Chinese government agency that works with Canadians involved in espionage, says Federal Court

Despite its seemingly long-standing efforts to influence and monitor Chinese Canadians, the Office of Overseas Chinese Affairs has rarely been publicly challenged by authorities here.

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The team worked with a renowned Canadian scientist, a member of the Ontario Legislative Assembly and children from the Toronto area.

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His name sounds more bureaucratic than menacing.

But the Chinese government’s Overseas Chinese Affairs Office (OCAO) is involved in espionage that harms Canada’s interests, a Federal Court judge has claimed in what appears to be a precedent. new decision.

Beijing critics say the judgment – upholding an immigration official’s decision on the matter as “reasonable” – represents a rare official rebuke from the office, now an office of a larger Communist Party department.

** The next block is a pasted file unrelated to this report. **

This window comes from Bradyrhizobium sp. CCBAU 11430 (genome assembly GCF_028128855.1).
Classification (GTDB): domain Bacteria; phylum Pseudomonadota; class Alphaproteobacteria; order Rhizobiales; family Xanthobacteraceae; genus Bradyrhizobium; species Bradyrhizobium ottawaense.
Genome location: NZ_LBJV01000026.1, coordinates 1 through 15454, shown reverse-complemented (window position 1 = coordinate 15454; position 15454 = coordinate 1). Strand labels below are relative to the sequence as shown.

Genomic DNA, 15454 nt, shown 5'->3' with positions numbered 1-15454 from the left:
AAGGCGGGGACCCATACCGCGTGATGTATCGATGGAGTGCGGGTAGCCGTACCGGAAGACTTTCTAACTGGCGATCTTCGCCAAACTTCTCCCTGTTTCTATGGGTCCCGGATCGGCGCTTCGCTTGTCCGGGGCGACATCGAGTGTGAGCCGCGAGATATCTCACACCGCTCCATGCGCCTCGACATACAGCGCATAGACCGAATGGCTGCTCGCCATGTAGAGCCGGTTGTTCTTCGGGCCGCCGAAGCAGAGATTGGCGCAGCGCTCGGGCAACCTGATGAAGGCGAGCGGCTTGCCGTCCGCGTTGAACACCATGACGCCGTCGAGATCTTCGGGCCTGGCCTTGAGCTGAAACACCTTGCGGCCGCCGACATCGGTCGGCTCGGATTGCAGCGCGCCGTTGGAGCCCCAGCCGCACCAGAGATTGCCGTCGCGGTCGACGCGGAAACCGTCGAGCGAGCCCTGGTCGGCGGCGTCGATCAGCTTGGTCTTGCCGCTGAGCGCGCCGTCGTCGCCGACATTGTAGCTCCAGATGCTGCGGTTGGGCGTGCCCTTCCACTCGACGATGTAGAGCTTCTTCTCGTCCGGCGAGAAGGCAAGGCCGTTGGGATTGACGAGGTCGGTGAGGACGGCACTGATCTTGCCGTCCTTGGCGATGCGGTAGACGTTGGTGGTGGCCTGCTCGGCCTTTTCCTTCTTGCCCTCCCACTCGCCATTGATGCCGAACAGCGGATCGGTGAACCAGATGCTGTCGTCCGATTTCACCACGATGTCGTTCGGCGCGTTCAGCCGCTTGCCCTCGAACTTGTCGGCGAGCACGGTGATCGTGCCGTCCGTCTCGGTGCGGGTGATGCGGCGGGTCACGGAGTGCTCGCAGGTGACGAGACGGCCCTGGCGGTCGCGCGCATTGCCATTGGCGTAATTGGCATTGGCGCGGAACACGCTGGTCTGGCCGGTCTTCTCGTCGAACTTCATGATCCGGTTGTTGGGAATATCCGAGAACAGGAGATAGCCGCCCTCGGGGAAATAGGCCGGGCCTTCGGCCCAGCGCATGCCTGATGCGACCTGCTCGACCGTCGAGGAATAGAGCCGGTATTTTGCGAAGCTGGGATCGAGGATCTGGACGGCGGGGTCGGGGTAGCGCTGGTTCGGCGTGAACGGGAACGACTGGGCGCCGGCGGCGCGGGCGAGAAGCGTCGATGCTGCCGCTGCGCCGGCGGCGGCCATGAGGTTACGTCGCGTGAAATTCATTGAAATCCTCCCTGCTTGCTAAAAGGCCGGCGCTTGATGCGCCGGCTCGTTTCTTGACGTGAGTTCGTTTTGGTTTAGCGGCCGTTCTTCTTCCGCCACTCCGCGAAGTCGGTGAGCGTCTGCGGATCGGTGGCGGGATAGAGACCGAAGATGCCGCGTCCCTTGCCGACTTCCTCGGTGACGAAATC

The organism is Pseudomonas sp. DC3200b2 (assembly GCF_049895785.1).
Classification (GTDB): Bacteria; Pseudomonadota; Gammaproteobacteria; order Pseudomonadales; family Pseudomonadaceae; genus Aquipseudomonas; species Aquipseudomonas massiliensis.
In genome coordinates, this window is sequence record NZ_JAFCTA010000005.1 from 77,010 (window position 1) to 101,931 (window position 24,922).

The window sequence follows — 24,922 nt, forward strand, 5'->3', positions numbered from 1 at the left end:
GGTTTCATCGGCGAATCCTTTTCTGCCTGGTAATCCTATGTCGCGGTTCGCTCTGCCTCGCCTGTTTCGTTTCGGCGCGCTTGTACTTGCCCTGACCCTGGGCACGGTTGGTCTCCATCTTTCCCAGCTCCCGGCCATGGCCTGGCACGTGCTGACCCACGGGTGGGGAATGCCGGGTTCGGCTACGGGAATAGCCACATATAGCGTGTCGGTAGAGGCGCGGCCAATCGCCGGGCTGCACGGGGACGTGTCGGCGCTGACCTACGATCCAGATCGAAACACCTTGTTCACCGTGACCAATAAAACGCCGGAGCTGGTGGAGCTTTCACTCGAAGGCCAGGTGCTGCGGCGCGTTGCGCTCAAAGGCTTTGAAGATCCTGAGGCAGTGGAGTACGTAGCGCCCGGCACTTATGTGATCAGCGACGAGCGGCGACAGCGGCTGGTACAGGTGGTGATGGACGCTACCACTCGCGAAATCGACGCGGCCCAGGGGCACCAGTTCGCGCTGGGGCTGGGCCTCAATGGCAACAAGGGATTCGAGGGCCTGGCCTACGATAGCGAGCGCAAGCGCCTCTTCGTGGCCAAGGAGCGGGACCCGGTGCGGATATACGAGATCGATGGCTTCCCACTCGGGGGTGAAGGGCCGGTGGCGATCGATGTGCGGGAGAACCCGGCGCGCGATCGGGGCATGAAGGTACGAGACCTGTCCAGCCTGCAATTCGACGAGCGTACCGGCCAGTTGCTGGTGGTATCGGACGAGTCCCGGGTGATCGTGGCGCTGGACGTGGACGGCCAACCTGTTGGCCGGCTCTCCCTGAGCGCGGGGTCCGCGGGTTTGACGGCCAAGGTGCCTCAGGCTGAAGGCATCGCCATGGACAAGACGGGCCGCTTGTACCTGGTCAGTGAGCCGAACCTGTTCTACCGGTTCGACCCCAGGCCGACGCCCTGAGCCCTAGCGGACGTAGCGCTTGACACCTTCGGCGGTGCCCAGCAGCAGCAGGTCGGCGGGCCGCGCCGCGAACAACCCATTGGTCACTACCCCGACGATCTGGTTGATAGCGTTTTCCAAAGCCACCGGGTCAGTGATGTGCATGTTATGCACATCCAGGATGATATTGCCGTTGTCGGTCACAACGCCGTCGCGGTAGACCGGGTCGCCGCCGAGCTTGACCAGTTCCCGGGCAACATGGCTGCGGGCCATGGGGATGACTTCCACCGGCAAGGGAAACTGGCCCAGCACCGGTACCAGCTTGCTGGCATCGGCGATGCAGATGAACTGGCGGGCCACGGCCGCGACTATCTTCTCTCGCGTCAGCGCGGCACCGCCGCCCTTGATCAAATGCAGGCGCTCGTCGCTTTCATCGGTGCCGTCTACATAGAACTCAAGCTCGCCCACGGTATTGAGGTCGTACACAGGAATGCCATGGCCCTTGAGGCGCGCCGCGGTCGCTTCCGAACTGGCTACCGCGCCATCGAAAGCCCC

Despite its seemingly longstanding efforts to influence and monitor Chinese Canadians, the agency has rarely been publicly challenged by authorities here, says Charles Burton, a former diplomat in Beijing and senior fellow at the Macdonald-Laurier Institute.

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“I’m delighted with the decision,” he said. “I hope this sets a tremendous precedent.”

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Both the Canadian Security Intelligence Service and the RCMP have informed the government of the interference by these Chinese organizations, he said, but politicians tend to suppress the information for fear of harming trade between the two countries.